May 20, 1993 |
With the fate of the European unity treaty hanging on a final battle in Parliament now that Denmark has ratified the pact, British Prime Minister John Major acknowledged Wednesday that there is widespread concern about losing national sovereignty. But he insisted: "It simply will not happen, the British won't have it." It is not at all certain the British will "have" the Maastricht Treaty--which requires the ratification of all 12 European Community nations.
May 19, 1993 |
Danish voters, breathing new life into the cause of European unity, reversed course Tuesday and ratified the European Community's treaty on economic and political union. Final results showed 56.8% of the voters supported the treaty and 43.2% opposed it. The 85% voter turnout reflected the intense interest that the treaty had generated.
May 15, 1993 |
Denmark will have another chance to vote for European unity Tuesday, but it may be too late to put the movement back on track anytime soon. Fundamental doubts about the European Community's march to political and economic unity--common European defense and foreign policies, a single EC currency--have spread to all the Community's major countries. Germany is worried about losing its currency, France about its identity and Britain about its sovereignty.
March 13, 1993 |
Europe's lofty dreams of political and economic unity, brought down to earth by a "no" vote in Denmark last year, are now being slowly pushed six feet under in Great Britain. British Prime Minister John Major may yet prevail in his effort to forge a parliamentary majority in favor of closer ties with the Continent.
December 19, 1992 |
Germany ratified the treaty on European political and economic union Friday, becoming the 10th of the 12 European Community nations to sign on. Still undecided on the issue are Denmark, whose voters have already refused once to ratify the so-called Maastricht Treaty, and Britain, where opposition is strong. All 12 EC nations, which signed the treaty in the Dutch town of Maastricht last year, must ratify the accord before it takes effect.
December 12, 1992 |
With the prospect of a politically united Europe fading fast, European Community leaders made a last desperate effort Friday to rescue the treaty they signed one year ago in the Dutch town of Maastricht. On the first day of a two-day summit, the leaders reported uncertain progress toward resolving their immediate predicament: how to get Denmark, whose voters rejected the Maastricht Treaty in June, back on board. "There might be no deal," warned Danish Foreign Minister Uffe Ellemann-Jensen.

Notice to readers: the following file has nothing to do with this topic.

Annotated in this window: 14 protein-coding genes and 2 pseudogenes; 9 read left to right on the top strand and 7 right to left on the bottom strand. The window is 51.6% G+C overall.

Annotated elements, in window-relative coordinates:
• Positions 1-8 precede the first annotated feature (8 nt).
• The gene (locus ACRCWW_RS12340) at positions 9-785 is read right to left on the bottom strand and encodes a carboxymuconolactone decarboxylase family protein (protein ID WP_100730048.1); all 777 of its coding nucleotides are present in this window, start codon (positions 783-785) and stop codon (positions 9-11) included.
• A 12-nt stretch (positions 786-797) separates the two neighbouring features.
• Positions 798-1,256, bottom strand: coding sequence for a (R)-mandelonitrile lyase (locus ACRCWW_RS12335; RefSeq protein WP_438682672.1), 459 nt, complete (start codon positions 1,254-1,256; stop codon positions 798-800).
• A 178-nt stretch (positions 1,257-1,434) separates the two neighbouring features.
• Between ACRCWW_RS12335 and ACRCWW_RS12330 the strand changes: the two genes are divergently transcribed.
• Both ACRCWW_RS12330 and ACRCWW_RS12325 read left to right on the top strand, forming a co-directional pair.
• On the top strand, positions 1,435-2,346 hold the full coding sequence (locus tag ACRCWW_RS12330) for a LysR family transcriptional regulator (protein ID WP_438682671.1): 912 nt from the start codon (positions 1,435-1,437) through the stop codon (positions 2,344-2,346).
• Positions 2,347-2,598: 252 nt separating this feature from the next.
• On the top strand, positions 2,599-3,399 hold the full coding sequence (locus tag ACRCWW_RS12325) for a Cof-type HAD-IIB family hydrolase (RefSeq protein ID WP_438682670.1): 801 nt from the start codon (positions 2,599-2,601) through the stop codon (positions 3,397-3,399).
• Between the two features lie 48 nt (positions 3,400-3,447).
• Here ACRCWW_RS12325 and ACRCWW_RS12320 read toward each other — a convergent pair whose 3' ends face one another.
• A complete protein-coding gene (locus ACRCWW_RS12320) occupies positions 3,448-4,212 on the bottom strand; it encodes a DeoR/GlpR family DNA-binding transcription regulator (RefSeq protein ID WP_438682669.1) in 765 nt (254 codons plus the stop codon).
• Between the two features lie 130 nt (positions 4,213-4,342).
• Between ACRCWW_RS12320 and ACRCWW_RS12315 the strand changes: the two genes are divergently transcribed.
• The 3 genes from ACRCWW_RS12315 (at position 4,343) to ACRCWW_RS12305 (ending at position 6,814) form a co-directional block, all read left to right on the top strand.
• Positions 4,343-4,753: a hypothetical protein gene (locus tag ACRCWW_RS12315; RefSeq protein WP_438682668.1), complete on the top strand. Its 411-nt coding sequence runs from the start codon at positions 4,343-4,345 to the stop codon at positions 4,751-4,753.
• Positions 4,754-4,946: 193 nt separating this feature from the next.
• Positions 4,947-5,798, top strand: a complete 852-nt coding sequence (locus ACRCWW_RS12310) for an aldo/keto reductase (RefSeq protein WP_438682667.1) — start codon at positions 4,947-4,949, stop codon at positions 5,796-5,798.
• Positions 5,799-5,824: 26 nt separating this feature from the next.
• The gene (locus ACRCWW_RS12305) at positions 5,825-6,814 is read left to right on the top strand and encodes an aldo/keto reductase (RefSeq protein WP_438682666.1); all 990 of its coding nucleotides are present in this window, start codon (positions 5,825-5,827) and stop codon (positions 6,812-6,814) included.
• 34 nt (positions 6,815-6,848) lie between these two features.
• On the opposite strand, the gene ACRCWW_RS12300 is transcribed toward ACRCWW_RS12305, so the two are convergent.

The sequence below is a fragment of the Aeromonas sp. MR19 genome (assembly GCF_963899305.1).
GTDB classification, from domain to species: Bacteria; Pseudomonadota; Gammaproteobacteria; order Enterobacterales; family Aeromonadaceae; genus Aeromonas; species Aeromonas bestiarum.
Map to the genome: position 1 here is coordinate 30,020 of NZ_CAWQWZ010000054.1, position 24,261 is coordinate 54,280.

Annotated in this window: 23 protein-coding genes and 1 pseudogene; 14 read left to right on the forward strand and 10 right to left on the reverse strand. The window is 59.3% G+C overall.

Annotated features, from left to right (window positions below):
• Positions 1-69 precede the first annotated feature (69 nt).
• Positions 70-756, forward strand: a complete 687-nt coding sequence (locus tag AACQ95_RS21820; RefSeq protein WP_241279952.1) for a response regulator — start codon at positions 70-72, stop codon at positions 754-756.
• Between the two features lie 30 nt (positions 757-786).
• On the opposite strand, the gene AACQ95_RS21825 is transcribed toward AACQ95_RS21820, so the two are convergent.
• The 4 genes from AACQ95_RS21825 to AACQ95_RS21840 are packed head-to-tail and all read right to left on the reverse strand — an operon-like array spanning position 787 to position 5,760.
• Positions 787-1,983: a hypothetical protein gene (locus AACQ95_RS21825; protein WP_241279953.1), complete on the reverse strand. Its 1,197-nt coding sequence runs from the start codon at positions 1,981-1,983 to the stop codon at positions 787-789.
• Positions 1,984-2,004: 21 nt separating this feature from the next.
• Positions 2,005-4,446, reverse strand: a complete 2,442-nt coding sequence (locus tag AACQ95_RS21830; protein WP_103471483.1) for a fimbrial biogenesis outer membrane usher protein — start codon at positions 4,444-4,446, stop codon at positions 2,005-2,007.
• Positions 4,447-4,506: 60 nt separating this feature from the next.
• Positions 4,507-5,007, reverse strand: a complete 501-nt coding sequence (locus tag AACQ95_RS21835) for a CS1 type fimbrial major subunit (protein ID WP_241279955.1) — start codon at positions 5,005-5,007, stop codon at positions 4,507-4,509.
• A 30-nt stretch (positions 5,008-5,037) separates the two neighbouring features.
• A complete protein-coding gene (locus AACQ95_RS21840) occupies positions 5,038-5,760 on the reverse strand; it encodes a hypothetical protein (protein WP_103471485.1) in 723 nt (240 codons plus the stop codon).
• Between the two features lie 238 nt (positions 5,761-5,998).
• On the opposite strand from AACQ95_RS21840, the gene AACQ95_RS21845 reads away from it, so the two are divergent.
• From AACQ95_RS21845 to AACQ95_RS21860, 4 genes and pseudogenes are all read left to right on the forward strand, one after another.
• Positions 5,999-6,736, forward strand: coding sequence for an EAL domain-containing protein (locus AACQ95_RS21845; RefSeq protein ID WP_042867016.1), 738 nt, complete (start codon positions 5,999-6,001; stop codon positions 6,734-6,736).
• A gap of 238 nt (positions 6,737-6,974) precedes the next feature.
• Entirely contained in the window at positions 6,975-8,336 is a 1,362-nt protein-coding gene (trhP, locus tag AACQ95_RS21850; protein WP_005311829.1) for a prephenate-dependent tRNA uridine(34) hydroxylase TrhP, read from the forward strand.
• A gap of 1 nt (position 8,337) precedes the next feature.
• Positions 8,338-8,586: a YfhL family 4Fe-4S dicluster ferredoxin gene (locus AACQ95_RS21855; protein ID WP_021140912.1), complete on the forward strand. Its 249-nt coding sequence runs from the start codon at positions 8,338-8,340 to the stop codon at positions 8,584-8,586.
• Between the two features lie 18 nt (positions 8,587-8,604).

December 11, 1992 |
When Britain took over the European Community presidency in July, Prime Minister John Major's government expected to put its positive stamp on EC activities. But on the eve of a British-hosted EC summit, which opens here in the Scottish capital today, Britain's leadership has been criticized and beset, and Major can only hope to keep the summit from crumbling.
December 9, 1992 |
A Brussels-based lobbyist told a group of medical device makers this week that, despite uncertainty over ratification of a treaty on closer political union in Western Europe, efforts to set standards for their products will proceed as planned. Paul Adamson, a European Community lobbyist for the Health Industry Manufacturers Assn., said that recent financial and political turmoil surrounding the Maastricht Treaty may ironically benefit U.S. companies by simplifying doing business in Europe.
December 8, 1992
Portugal figures to become the eighth of the 12 European Community countries to ratify the Maastricht Treaty on European union when its one-chamber Parliament votes Thursday after a scheduled two-day debate. The German and Dutch parliaments have begun the ratification process and should approve without difficulty.
November 5, 1992 |
Prime Minister John Major survived a crucial House of Commons vote on European union Wednesday night, barely staving off a crisis that had threatened to destroy his government's credibility and raise new questions about the future of Europe. By just a three-vote margin, 319 to 316, Major won approval to proceed with parliamentary consideration of the controversial Maastricht Treaty, an ambitious plan for European economic and political union.